Killer Kids, Part 3

Dartmouth Murders
Half and Susanne Zantop were two German-born professors who had made America their home. The attractive and happy couple was enormously popular professors at the distinguished Ivy League Dartmouth College in Hanover, NH. One day when a friend came for dinner, she found the couple brutally murdered.

No sign of forced entry, nothing of value taken: it appeared as though the Zantops had known their killer. Both husband and wife had been stabbed repeatedly and had their throats cut suggesting that the killer was in a rage. But who would have that kind of rage at the Zantops?

The question hung over the investigation for quite some time until some good old-fashioned detective work led the police to two young men from good families.

Teen Killer Couples
Holly Harvey, 15, had lived with her grandparents Carl, 74, and Sarah, 73, Collier at their Fayette County home in Georgia for just four months when she decided that she had had enough. Holly had no intention of going to church as her grandparents had hoped or conforming to the rules imposed on her. Nor did she want to give up her one true love: Sandra (Sandy) Ketchum, 16, whom she was forbidden to see. She was going to live her life the way she deemed fit. So in the summer of 2004, she recruited her lover Sandy to assist her in a gruesome plan, which they believed would allow them to gain freedom and be able to stay together forever. Their devious plot would eventually lead to the brutal murders of both Colliers.

On September 17, 2003, firefighters and police rushed to a burning house on Detroit's east side. Inside one of the bedrooms, sitting in her recliner, was Bertha Atkins, 64. Her remains had been battered and burned. Atkins had been hit with a claw hammer, which pierced through her upper lip and tongue. She had then been doused with gasoline and set on fire.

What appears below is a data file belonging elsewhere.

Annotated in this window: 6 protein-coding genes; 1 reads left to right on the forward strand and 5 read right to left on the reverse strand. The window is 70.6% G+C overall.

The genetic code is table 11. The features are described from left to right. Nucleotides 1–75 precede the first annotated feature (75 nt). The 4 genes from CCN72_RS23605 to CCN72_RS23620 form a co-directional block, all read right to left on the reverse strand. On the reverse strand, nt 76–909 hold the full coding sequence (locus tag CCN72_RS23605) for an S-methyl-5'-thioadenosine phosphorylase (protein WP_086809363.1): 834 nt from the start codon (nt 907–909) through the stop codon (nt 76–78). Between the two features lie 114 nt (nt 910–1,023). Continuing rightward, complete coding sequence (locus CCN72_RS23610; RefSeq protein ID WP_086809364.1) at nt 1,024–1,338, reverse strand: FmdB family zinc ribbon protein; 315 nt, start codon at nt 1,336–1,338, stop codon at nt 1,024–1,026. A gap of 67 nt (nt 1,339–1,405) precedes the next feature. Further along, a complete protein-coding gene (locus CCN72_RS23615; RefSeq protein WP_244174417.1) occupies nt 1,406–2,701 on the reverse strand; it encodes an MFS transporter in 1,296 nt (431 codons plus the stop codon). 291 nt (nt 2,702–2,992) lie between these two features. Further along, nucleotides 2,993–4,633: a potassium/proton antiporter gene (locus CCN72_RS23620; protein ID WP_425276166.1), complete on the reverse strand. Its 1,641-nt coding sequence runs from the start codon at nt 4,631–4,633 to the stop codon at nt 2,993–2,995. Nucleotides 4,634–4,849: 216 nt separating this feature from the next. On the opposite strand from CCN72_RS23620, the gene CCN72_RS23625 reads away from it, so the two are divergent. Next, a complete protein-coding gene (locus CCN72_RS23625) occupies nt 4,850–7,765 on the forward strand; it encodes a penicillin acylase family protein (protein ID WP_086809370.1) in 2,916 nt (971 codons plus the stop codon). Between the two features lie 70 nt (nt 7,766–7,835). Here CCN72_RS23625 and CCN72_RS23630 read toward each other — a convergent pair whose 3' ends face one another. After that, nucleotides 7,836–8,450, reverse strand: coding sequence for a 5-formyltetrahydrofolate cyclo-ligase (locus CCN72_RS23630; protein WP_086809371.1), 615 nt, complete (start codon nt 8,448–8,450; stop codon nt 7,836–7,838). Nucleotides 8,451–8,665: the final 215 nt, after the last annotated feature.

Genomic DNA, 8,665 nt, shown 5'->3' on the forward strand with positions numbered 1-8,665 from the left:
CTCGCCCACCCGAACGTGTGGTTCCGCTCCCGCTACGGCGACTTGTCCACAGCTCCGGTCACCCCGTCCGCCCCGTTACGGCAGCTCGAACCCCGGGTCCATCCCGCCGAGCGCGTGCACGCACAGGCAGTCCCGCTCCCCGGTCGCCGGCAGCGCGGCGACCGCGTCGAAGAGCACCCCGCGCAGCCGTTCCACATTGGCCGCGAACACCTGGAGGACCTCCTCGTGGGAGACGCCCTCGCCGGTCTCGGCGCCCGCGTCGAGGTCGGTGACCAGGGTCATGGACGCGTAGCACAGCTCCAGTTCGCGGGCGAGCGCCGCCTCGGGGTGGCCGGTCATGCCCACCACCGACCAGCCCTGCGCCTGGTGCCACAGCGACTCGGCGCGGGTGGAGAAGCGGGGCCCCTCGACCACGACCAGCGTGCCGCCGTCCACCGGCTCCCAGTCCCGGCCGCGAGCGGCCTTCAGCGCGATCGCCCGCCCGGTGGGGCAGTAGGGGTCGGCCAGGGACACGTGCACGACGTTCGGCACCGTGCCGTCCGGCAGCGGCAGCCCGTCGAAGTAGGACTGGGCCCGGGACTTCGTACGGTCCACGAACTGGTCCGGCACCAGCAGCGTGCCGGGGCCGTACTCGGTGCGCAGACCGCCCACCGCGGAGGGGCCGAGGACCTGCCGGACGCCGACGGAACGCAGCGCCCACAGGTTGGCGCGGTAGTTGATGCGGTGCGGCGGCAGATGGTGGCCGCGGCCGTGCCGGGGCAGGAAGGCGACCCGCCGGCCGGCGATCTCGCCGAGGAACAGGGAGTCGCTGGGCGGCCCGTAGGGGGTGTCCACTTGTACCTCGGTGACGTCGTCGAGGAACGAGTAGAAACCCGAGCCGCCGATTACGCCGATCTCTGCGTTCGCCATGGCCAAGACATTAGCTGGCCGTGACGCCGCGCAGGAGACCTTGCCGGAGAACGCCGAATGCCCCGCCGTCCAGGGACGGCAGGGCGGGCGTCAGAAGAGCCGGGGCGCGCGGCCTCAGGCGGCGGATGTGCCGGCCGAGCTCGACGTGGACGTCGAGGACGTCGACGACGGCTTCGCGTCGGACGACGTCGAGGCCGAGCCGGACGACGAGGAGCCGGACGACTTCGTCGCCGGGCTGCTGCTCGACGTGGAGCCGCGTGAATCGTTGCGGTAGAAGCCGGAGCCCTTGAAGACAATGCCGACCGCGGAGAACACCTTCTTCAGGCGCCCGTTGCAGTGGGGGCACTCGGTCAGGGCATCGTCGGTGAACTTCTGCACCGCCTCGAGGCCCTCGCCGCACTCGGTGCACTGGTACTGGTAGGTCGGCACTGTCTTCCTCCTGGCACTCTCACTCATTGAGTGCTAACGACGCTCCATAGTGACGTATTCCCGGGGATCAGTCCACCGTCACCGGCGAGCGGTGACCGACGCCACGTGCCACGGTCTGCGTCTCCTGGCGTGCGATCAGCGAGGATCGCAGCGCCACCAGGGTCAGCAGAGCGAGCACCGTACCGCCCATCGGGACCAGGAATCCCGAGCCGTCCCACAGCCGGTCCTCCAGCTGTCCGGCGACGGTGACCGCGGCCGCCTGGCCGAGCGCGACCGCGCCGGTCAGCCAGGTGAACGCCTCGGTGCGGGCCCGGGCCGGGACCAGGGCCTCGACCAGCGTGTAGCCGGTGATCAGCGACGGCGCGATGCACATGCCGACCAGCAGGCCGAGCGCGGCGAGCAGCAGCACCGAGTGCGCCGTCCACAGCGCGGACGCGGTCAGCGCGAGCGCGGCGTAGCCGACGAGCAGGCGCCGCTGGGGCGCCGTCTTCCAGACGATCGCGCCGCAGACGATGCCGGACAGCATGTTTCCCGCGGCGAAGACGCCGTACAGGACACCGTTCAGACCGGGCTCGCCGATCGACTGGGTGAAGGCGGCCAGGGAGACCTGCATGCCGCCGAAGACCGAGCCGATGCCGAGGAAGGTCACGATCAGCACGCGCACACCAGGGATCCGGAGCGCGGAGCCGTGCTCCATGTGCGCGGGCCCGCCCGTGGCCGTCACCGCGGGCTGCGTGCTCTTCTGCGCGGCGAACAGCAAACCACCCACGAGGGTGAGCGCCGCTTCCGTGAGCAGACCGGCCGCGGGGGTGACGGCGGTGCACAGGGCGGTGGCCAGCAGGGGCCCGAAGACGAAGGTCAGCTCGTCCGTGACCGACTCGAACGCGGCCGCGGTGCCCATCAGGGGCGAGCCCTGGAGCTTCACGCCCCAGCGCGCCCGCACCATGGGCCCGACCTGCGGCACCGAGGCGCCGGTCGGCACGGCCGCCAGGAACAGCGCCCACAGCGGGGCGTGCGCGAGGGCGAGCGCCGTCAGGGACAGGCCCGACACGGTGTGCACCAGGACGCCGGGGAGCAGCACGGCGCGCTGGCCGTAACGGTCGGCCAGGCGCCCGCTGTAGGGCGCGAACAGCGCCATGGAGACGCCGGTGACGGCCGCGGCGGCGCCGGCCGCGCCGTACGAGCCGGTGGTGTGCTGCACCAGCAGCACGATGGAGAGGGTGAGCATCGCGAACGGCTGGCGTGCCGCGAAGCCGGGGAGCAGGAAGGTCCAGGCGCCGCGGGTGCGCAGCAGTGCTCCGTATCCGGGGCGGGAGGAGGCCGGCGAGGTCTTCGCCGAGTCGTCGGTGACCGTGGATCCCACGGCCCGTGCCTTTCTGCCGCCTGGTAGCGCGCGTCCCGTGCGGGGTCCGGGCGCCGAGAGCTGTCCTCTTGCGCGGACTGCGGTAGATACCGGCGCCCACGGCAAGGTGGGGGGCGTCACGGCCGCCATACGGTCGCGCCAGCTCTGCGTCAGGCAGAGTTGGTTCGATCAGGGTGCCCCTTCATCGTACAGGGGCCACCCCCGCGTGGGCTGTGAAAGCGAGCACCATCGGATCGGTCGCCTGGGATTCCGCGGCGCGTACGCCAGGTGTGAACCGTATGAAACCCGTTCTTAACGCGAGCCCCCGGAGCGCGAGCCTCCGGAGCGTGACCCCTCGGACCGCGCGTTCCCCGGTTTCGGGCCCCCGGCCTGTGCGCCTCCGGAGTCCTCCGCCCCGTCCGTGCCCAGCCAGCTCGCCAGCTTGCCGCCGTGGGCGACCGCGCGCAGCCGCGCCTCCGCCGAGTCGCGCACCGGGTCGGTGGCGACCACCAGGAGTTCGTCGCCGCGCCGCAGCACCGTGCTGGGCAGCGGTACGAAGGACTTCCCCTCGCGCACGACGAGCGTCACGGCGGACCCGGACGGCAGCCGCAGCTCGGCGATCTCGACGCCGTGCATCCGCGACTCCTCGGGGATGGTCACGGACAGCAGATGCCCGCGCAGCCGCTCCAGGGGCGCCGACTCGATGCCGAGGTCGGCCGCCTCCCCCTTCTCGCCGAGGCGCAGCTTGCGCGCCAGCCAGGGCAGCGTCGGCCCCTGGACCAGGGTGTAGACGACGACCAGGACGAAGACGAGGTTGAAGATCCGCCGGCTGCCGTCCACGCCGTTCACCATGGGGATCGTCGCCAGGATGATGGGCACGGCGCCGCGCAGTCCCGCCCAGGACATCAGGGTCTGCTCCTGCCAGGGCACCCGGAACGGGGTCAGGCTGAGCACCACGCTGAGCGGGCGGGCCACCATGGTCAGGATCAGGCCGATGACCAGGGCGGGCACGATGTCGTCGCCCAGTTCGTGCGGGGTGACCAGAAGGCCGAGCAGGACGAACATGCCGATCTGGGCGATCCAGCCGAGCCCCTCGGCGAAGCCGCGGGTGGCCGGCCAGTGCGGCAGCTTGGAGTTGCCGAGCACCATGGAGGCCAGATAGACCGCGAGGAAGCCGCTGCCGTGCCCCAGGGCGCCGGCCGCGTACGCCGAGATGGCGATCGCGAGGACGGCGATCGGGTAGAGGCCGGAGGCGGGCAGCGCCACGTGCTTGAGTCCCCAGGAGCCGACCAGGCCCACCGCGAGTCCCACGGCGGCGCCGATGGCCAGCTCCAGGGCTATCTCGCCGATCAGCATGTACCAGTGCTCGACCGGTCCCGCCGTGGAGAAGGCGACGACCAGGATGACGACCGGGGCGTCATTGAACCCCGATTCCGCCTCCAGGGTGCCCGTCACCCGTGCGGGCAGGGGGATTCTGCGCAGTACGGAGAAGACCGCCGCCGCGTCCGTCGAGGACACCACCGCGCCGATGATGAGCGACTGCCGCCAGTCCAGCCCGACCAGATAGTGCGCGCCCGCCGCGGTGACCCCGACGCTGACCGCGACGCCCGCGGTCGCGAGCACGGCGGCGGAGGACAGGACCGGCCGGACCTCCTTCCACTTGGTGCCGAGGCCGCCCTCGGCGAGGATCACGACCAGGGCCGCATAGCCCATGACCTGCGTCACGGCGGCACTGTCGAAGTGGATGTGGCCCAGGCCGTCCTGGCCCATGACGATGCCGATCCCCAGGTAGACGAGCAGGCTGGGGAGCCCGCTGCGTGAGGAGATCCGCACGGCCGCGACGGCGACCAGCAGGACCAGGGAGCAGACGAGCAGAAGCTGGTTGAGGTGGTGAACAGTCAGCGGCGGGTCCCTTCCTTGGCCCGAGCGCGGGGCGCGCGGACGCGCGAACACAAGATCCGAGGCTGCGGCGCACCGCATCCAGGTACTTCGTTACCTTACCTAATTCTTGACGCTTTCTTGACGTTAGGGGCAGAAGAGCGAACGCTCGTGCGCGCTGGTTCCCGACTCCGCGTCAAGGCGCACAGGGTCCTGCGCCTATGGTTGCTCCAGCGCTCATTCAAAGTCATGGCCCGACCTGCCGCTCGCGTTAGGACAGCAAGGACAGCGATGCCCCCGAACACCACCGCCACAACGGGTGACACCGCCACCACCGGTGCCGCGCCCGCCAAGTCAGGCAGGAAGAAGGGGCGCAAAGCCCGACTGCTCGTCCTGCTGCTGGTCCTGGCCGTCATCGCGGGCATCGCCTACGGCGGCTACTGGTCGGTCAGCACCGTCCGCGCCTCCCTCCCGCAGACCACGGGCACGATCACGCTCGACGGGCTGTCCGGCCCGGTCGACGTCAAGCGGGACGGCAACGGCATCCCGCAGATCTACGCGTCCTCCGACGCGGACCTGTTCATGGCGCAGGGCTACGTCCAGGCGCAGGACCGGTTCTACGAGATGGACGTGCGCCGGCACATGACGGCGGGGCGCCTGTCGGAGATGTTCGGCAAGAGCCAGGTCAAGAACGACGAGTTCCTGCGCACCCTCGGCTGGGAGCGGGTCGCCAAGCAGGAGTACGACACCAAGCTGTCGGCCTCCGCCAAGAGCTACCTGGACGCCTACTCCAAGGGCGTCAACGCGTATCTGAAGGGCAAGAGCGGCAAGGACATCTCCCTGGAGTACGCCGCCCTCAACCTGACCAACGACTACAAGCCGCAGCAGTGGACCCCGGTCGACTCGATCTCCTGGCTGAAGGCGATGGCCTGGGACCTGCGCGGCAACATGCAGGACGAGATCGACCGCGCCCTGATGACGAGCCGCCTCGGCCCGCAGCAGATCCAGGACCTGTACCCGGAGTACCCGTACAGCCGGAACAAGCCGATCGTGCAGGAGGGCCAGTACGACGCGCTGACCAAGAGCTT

Larketa Collier, 16, the granddaughter of the victim, and her lover, Sharon Patterson, 17, had just returned from seeing a horror movie. A witness had seen the two girls calming leaving the burning house, so they immediately became primary suspects in the case.

Gary Hirte
Gary Hirte shut off the headlights on the eleven-year-old Dodge Dynasty and eased it onto the roadside halfway down Arrowhead Lane. The way the cops would later piece it together, Hirte had it all planned in advance, and even in the dark on that moonless July night, he could feel the perfect place to park his father's car so as not to wake up the crazy guy who lived there. The next house was far enough away that Hirte felt confident that no one else would see him. He shut off the engine. So far, everything was going just as he imagined it, just as he had planned it, and just as he had practiced it a few nights earlier.

Hirte had gone to all that trouble to plan the perfect crime. He picked out the perfect victim: a guy whom no one would really miss and who could not be linked to Hirte. He had even taken the weather into account. Yet, for some reason he brought his friend Eric along on the dry run. Maybe Hirte, the golden boy, the Eagle Scout who had never failed at anything, couldn't even imagine that his friend would turn against him. To be sure, Gary Hirte knew that he was more than just Eric's friend; he was his hero.

Bryan & David Freeman Brothers
The scene at the chocolate-colored house on Ehrets Lane, outside Allentown, Pennsylvania, in Salisbury Township, was unthinkable for that quiet community. No one who knew the family would have believed that their growing troubles would have escalated to this kind of cold-blooded frenzy. True, the two older boys had been a handful, but everyone who saw the carnage on Monday, February 27, 1995, wondered what could have triggered such outright rage.

As their sons had grown into adolescents, and especially as Bryan developed an interest in a military career, Dennis and Brenda had noticed trouble. They had tried different programs to deal with his anger, but they weren't able to stop its momentum. He'd warned them before that he was going to kill them, and it appeared that he'd made good on his threat.

The two Neo-Nazis had bludgeoned and stabbed their parents and their 11-year-old brother Eric.

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